A method for quantifying risks imposed on cyclists while sharing road with motor vehicles

By Saumya Jain

Keeping vehicle occupants and pedestrians safe via engineering standards and street warrants is common practice around the world. But in spite of the growing level of support for bicycling for both commuting and recreation, bike facility design standards are rarely backed by empirical data and are often inconsistent between different cities and states. Most national guides outline desired standards without empirically calculating related risk factors. A recent study, conducted at the University of Waterloo, presents a methodology that can potentially be used by city planners for predicting the probability of unsafe interactions between bicyclists and motor vehicles based on passing events on 4-lane urban arterials with no on-street bike lanes.

The study revolves around ‘critical passing distance’ which is defined as the minimum distance between a car and a bicyclist that can be perceived as being safe during overtaking. An instrumented bicycle with ultrasonic sensors was used to collect data for 5,227 passing events on different road categories in Kitchener-Waterloo area in southern Ontario. It was found that the number of unsafe passing events were much higher on streets without on-street bike facilities compared to streets with bike facilities, especially when MVs were restricted from making lane changes due to adjacent traffic. It was also observed that the MV-bicyclist interaction was significantly affected by road segment characteristics like vehicle volumes, speed limits, and upstream traffic signal configurations.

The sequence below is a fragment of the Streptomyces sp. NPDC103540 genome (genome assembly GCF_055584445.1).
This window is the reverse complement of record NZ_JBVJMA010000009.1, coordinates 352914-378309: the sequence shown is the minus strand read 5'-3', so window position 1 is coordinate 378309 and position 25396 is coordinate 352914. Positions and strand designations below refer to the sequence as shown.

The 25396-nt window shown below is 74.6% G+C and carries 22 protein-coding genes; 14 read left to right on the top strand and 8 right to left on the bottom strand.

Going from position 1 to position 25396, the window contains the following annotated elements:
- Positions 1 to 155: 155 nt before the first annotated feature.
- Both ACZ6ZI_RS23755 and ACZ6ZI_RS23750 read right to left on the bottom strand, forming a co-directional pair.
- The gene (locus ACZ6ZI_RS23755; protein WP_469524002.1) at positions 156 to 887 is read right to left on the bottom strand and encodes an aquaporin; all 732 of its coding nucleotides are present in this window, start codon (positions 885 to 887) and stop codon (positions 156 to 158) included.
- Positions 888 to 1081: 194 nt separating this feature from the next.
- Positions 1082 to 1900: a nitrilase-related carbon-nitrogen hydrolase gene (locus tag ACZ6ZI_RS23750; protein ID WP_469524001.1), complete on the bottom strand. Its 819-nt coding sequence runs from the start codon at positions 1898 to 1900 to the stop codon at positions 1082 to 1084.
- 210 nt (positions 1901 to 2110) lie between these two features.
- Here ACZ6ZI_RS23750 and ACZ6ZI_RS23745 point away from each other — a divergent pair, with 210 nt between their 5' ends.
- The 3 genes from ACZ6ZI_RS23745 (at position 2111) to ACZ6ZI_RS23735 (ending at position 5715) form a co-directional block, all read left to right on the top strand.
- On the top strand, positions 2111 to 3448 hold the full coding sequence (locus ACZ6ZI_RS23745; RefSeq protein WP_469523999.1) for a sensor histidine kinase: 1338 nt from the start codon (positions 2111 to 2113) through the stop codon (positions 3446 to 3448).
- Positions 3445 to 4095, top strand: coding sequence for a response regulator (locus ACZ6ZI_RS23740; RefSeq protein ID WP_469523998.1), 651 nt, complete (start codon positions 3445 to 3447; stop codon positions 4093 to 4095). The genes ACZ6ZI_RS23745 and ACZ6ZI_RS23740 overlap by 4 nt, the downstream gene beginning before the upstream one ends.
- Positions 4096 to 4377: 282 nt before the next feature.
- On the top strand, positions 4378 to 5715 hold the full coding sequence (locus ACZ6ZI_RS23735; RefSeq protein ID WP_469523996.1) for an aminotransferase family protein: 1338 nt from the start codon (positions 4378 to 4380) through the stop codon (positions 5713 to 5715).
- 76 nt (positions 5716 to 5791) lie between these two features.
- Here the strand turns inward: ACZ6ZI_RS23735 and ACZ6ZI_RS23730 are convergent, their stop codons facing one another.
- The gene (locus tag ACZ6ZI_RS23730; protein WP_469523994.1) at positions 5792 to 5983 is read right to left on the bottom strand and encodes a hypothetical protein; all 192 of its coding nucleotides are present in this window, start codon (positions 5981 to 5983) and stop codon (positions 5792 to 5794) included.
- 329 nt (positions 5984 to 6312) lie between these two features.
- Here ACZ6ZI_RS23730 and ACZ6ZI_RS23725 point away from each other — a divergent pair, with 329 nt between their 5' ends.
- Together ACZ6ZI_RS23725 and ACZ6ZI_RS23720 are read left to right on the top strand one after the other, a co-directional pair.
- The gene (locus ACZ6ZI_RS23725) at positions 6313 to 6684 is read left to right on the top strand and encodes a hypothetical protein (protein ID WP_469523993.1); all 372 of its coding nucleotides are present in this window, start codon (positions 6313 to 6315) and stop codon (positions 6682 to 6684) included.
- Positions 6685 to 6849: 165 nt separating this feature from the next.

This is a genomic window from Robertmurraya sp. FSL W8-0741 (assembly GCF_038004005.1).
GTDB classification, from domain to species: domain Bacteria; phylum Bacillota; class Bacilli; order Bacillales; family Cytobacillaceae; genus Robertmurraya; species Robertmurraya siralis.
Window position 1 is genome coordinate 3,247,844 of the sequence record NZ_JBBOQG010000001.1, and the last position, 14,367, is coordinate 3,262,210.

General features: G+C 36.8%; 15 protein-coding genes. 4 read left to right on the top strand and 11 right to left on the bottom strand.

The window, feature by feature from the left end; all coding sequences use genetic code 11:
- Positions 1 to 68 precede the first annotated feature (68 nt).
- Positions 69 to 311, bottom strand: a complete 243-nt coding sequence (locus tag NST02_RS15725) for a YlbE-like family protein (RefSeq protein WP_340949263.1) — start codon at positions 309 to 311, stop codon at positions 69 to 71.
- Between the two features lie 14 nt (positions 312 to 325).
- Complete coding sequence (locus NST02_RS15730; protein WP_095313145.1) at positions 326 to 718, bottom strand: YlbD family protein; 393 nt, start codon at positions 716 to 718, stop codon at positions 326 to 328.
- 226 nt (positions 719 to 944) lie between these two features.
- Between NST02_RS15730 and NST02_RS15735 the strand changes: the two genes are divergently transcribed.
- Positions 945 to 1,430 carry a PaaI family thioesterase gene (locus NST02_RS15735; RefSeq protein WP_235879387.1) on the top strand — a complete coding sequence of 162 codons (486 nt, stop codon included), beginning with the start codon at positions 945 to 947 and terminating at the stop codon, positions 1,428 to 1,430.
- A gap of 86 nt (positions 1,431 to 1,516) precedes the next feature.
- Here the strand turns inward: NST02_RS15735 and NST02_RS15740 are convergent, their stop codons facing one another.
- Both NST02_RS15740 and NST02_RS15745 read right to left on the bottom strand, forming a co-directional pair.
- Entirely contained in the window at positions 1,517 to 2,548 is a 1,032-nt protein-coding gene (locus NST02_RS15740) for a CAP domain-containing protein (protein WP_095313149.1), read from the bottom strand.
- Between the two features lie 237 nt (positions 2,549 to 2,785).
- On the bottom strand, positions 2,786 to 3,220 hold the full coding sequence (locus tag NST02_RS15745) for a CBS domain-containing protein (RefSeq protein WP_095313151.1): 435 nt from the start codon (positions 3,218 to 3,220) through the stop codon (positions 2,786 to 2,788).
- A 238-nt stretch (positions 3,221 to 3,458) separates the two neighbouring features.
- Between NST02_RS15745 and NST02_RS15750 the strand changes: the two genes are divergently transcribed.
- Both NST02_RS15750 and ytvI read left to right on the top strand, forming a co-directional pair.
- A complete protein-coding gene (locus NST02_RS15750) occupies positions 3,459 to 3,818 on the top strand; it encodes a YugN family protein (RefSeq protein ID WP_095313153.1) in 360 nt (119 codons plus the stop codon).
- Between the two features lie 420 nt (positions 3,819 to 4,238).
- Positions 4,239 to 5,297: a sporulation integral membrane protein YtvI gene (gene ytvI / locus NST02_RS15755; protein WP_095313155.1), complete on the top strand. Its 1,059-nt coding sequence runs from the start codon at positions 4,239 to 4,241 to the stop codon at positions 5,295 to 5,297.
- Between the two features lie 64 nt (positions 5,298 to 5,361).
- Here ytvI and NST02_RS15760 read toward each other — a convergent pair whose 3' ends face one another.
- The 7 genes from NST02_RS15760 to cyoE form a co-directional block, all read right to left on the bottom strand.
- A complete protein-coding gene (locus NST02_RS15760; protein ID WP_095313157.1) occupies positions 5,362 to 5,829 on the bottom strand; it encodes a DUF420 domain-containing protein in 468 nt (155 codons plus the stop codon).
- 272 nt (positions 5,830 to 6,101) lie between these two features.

Based on the study results, the researchers proposed linear models to estimate the probability of unsafe overtaking events as a function of AADT and section length. The input parameters for the proposed methodology are bicycle demand, section length, AADT, speed limit, and upstream traffic signal configurations. The methodology estimates the number of unsafe passing events per bike trip per hour and provides a basis for quantifying the risks imposed on cyclists while sharing the road with motorized vehicles. Although the researchers say the study is not yet sufficient for defining street design warrants, it is a step forward in empirically understanding bicyclist safety and related levels of traffic stress. With a more in-depth investigation and analysis, this study can be used by city planners to define acceptable safety standards for on-street bicyclists.

Saumya Jain is a Senior Associate at SSTI.